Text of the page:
The Biden administration should invest in better climate forecasting technology and ensure climate change is factored into military planning and wargaming, according to a scorecard released Thursday.
President Joe Biden has generally done a good job in designating climate change as a national security priority, but further success will depend on backing up those words with dollars and action, according to an evaluation of the Biden administration’s climate security progress that was organized by the non-partisan Climate and Security Advisory Group. The progress report and new recommendations—the first from the group—was endorsed by more than 70 former officials, including eight retired four-star officers, as well as former CIA director William Webster, former NATO deputy secretary general Rose Gottemoeller and former Pentagon policy chief Michele Flournoy.
“We hope to see the U.S. security establishment move more aggressively and comprehensively from words to deeds and from plans to execution,” the report says. “The U.S. government has made important progress, but it has considerable work left to do.”
The former officials made several recommendations for the Biden administration, including improving the technology to more accurately predict climate disasters, including climate considerations in tabletop exercises or wargames at the Defense Department, and adding talk about the importance of climate adaptation and resilience to international military partnerships.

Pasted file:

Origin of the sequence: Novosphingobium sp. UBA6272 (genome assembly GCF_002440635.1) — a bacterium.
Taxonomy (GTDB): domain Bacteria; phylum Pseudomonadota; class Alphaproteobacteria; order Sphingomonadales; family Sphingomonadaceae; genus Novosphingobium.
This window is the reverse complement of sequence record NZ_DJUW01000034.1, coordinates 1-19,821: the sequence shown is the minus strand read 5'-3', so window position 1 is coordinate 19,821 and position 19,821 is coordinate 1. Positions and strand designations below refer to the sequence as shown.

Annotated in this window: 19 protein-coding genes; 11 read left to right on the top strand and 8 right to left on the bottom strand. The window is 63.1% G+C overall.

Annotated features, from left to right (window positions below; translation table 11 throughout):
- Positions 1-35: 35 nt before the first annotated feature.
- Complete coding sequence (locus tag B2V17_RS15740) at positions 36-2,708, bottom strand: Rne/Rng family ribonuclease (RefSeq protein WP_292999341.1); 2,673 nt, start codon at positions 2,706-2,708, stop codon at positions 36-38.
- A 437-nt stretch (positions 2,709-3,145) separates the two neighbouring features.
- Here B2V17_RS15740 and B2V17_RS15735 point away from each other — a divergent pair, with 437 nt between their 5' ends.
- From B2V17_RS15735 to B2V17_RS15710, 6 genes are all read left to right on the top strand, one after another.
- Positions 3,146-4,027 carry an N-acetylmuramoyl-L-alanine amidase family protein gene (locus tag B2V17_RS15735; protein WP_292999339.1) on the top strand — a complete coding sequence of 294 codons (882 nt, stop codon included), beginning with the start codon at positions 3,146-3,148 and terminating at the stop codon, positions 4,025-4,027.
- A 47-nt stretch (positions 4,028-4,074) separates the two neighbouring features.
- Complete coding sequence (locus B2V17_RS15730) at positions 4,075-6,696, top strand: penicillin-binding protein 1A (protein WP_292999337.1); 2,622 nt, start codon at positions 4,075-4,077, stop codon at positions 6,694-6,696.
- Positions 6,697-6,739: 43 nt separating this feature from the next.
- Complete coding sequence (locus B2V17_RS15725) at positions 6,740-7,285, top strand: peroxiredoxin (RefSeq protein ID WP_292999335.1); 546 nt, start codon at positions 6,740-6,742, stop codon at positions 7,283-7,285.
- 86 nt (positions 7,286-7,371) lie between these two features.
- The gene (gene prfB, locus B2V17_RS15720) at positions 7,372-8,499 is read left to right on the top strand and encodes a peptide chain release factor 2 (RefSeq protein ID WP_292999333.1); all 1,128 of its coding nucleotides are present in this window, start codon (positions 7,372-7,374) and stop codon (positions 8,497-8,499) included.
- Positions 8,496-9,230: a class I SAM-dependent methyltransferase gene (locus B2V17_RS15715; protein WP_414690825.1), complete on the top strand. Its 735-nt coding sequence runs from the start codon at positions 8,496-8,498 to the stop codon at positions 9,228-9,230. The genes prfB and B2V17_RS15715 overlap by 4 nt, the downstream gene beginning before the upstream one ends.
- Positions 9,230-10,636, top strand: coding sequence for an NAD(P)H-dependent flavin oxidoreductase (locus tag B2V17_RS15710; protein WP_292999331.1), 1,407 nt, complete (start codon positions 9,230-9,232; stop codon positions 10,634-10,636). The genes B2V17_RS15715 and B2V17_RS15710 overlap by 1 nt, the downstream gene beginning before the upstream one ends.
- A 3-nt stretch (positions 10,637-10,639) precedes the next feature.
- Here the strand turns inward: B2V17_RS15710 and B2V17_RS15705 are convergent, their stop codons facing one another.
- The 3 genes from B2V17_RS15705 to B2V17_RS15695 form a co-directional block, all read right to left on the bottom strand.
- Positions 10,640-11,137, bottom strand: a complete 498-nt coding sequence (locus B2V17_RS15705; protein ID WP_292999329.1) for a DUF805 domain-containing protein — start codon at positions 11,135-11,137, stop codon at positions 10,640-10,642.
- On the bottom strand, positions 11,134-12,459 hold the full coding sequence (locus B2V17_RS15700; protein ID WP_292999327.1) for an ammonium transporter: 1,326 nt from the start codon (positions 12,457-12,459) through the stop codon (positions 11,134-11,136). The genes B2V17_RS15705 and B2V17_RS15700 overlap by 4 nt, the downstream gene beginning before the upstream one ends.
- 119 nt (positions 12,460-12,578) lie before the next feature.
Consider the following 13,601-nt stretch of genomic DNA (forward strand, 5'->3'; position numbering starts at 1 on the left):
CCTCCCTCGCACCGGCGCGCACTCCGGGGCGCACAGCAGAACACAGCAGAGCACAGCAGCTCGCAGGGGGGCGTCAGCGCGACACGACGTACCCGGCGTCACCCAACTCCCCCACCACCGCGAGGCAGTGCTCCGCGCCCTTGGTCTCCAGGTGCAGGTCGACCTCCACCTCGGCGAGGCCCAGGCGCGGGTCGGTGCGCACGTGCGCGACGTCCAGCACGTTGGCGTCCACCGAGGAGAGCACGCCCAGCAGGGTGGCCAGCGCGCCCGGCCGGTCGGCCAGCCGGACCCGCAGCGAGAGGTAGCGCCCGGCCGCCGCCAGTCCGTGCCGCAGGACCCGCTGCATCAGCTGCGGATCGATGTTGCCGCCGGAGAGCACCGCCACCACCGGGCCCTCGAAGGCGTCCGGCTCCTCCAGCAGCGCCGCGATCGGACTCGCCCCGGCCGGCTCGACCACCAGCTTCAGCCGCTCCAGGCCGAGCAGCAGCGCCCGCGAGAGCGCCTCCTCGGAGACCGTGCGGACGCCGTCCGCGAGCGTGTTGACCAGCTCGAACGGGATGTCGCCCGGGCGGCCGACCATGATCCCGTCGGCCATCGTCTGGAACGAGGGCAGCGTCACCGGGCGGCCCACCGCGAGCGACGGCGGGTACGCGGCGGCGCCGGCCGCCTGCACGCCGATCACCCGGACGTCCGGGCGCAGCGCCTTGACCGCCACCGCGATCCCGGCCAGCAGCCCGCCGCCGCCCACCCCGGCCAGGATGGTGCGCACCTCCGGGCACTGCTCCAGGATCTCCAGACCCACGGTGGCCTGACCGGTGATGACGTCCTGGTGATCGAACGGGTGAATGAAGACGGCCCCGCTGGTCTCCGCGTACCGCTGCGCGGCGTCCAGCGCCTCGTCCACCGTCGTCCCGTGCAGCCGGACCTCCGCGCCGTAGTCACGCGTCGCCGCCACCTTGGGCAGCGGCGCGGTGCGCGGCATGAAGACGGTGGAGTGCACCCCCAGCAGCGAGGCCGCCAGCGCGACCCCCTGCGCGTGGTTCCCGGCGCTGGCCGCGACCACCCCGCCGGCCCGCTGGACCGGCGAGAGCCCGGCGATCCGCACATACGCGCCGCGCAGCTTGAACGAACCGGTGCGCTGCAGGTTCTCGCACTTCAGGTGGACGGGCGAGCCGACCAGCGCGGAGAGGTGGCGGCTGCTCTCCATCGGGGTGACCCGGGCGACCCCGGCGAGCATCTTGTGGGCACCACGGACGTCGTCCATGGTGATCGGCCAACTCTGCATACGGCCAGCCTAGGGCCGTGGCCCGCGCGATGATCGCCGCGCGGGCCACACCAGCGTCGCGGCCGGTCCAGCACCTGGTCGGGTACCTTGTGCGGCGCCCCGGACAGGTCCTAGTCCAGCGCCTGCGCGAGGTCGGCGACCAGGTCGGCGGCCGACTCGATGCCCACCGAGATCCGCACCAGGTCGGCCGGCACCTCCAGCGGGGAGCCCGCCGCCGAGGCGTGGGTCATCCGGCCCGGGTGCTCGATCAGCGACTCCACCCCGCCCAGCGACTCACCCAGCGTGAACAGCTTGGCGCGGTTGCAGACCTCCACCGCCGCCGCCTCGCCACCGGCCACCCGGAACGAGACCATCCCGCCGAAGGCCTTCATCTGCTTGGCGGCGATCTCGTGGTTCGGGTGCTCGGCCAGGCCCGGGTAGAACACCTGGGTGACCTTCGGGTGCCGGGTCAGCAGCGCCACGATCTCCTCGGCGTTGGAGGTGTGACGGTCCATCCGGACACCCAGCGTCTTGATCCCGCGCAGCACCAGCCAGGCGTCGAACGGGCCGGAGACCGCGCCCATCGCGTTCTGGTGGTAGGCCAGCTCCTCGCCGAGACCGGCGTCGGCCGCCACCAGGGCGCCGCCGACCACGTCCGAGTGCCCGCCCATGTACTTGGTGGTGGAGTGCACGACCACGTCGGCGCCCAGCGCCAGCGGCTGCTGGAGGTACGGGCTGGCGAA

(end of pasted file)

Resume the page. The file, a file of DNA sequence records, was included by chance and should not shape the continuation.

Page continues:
The group’s scorecard arrives weeks after the United Nations released its sixth and direst climate report, which found that “if human-caused global warming isn’t limited to just another couple tenths of a degree, an Earth now struck regularly by deadly heat, fires, floods, and drought in future decades will degrade in 127 ways with some being ‘potentially irreversible’,” AP reported.
The scorecard also evaluates progress made since its 2019 Climate Security Plan for America. It finds that Biden has done a good job prioritizing climate security at the Pentagon, but more is needed at other agencies, including the departments of State, Homeland Security, and Energy.
“They’re checking a lot of the boxes and doing great on the first pillar of demonstrating leadership,” said Erin Sikorsky, director of the Center for Climate and Security, who edited the report. “That’s where the focus needs to be going forward, to not rest on their laurels but to follow through, particularly on the integration piece of bringing that climate lens to strategies and planning at combatant commands, at the regional assistant secretaries at State, and in our relationships with allies and partners.”
The Biden administration has also not made enough progress on promoting climate security abroad, though that’s not entirely the fault of the United States, according to the report. The government has not made progress on the goal of establishing a Climate Security Crisis Watch Center at the United Nations. Despite the U.S. voting for a resolution in December that would have boosted international data sharing and ordered a study on climate risk, the proposal failed because of a Russian veto.
The Pentagon has also not made enough strides towards working with allied militaries on their own climate resilience plans. There have been some individual agreements to share tools with Japan and South Korea, but “significant progress” is still needed on more widespread international engagement.
“We have to help them build their own climate resilience and manage that risk, so when we need them for other things that have capacity to join in,” Sikorsky said.
The group intends to continue to note where the government has made progress and where it is falling behind, but does not plan annual updates to the scorecard, Sikorsky said.
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